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Jim Guidry Commentaries
State of Texas
Texas Attorney General's Office
Monday, February 27, 2012
The Texas Attorney General's Office today issued opinions on three requests for legal interpretations, including whether an eight-liner machine that dispenses tickets for prizes redeemable only at the bingo hall it is located at is a "gambling device".
In regards to whether an eight-liner machine qualifies as a "gambling machine" under the state's Penal Code, the Attorney General's Office stated that, because the eight-liner machines described in the opinion request "issue tickets redeemable for items that do not constitute non-cash merchandise prizes, toys, or novelties, the machines do not meet the standard for the illegal gambling device exception provided in subsection 47.01(4)(B), Penal Code".
"Accordingly, the eight-liner machines are illegal gambling devices under the Penal Code.
The opinion was requested by Erath County Attorney Lisa Pense.
The Attorney General's Office issued an opinion regarding whether a justice of the peace may adjudicate truancy cases where an interlocal agreement between the county and the school district provides that a school attendance officer will serve as juvenile court coordinator.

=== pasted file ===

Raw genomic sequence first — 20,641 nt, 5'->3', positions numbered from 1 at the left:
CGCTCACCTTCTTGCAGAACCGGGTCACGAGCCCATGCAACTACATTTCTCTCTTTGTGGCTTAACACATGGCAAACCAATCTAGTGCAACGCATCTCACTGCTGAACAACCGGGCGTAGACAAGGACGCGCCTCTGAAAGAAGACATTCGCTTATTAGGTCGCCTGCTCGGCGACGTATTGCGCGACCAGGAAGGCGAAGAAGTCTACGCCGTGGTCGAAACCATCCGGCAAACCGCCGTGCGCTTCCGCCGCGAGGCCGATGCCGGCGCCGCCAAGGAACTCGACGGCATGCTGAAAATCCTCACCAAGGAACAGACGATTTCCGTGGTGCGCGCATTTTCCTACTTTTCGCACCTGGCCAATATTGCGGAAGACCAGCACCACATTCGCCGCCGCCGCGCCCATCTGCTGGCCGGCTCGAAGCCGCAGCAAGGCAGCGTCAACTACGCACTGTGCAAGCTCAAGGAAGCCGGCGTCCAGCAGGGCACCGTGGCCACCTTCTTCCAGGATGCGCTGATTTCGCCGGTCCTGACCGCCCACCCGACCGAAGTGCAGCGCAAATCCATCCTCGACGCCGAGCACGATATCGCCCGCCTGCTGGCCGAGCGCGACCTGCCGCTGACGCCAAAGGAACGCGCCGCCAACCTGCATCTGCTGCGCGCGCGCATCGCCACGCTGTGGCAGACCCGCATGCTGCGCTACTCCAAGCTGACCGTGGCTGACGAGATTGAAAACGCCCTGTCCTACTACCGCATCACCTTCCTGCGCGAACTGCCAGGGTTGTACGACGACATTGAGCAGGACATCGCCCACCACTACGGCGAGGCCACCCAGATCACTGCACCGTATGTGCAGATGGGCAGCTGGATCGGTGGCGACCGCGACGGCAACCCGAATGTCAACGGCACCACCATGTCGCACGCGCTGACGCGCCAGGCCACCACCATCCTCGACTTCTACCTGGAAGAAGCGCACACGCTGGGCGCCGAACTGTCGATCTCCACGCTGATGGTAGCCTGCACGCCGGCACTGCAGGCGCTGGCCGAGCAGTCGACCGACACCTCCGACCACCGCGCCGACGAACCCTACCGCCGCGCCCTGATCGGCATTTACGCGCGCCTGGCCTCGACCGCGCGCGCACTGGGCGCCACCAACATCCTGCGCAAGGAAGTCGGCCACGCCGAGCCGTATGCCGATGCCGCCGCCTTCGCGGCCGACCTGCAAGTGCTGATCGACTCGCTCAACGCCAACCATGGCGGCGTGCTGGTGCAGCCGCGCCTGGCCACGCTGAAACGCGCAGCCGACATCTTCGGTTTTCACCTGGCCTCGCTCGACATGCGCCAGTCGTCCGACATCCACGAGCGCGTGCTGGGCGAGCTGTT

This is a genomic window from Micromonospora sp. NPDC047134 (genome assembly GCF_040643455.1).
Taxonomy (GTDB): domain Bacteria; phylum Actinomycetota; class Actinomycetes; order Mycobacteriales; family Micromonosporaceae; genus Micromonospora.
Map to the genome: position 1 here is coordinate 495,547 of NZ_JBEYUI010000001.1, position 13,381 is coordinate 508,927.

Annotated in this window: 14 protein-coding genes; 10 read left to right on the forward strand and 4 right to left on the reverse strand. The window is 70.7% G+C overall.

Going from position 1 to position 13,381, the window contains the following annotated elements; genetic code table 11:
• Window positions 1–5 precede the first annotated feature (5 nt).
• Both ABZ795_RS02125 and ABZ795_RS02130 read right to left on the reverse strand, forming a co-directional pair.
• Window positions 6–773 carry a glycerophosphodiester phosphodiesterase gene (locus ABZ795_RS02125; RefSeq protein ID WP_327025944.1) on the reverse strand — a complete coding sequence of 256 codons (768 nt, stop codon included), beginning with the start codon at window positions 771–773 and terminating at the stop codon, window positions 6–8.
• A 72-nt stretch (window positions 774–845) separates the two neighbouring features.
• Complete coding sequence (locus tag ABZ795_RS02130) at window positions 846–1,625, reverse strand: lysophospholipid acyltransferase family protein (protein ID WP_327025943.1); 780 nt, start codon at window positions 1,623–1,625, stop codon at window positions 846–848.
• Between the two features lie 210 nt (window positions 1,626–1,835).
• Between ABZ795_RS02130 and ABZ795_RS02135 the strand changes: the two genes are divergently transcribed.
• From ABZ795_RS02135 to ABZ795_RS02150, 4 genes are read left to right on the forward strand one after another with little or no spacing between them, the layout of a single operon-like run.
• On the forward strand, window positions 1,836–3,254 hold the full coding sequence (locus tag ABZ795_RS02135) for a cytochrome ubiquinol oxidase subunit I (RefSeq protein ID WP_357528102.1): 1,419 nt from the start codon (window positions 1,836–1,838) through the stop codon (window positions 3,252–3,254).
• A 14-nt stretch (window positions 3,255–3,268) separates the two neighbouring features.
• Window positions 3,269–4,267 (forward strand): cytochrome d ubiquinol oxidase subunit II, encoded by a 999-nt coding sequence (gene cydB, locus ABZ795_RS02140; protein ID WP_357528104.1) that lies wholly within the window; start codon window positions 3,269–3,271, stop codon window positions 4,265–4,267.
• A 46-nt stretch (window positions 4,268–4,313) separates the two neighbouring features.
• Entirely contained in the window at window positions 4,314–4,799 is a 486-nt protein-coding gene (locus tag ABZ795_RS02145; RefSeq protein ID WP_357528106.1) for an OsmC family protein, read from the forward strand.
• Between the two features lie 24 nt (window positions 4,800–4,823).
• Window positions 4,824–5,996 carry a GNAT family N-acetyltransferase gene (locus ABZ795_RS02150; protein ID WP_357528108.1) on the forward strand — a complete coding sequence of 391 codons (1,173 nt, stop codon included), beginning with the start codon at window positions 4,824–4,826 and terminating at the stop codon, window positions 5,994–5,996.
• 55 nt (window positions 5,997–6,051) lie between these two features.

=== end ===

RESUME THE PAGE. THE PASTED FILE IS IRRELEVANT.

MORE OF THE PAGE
According to the Attorney General's Office, "no statute prohibits an interlocal agreement between a school district and a county whereby attendance officers employed by the district would simultaneously serve as juvenile court coordinators in the justice of the peace courts".
"Questions about the propriety of such an arrangement should be addressed to the State Commission on Judicial Conduct," stated the opinon.
The opinion was requested by Texas House of Representatives Committee on Human Services Chair Richard Peña Raymond.
The Attorney General's Office issued an opinion regarding whether the Board of Physical Therapy Examiners may provide the social security numbers of its licensees to a nonprofit organization composed of physical therapy licensing authorities in the United States.
According to the opinion, the Board of Physical Therapy Examiners "is not authorized to provide the social security number or a partial social security number of one of its license holders or applicants to a nonprofit organization composed of physical therapy licensing authorities in the United States".
The opinion was requested by John P. Maline, executive director of the Executive Council of Physical Therapy & Occupational Therapy Examiners.
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